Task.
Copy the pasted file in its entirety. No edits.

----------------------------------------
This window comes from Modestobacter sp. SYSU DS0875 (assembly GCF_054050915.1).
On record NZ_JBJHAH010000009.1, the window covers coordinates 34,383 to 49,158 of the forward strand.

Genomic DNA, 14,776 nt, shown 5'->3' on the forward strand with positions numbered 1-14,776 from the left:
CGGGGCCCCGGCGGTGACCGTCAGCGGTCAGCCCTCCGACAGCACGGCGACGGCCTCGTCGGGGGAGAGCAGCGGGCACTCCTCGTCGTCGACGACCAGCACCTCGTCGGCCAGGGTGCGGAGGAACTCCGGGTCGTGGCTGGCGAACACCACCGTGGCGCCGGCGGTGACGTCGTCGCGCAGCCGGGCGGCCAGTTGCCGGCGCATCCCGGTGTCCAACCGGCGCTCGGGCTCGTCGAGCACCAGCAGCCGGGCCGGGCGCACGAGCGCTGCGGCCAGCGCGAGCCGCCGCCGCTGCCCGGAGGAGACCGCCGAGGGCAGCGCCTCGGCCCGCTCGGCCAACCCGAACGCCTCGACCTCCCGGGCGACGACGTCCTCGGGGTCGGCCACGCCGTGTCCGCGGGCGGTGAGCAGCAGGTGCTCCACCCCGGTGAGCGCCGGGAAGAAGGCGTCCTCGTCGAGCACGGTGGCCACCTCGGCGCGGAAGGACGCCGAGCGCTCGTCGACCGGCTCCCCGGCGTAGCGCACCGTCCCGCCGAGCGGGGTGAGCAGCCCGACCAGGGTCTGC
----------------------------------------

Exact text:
This window comes from Modestobacter sp. SYSU DS0875 (assembly GCF_054050915.1).
On record NZ_JBJHAH010000009.1, the window covers coordinates 34,383 to 49,158 of the forward strand.

Genomic DNA, 14,776 nt, shown 5'->3' on the forward strand with positions numbered 1-14,776 from the left:
CGGGGCCCCGGCGGTGACCGTCAGCGGTCAGCCCTCCGACAGCACGGCGACGGCCTCGTCGGGGGAGAGCAGCGGGCACTCCTCGTCGTCGACGACCAGCACCTCGTCGGCCAGGGTGCGGAGGAACTCCGGGTCGTGGCTGGCGAACACCACCGTGGCGCCGGCGGTGACGTCGTCGCGCAGCCGGGCGGCCAGTTGCCGGCGCATCCCGGTGTCCAACCGGCGCTCGGGCTCGTCGAGCACCAGCAGCCGGGCCGGGCGCACGAGCGCTGCGGCCAGCGCGAGCCGCCGCCGCTGCCCGGAGGAGACCGCCGAGGGCAGCGCCTCGGCCCGCTCGGCCAACCCGAACGCCTCGACCTCCCGGGCGACGACGTCCTCGGGGTCGGCCACGCCGTGTCCGCGGGCGGTGAGCAGCAGGTGCTCCACCCCGGTGAGCGCCGGGAAGAAGGCGTCCTCGTCGAGCACGGTGGCCACCTCGGCGCGGAAGGACGCCGAGCGCTCGTCGACCGGCTCCCCGGCGTAGCGCACCGTCCCGCCGAGCGGGGTGAGCAGCCCGACCAGGGTCTGC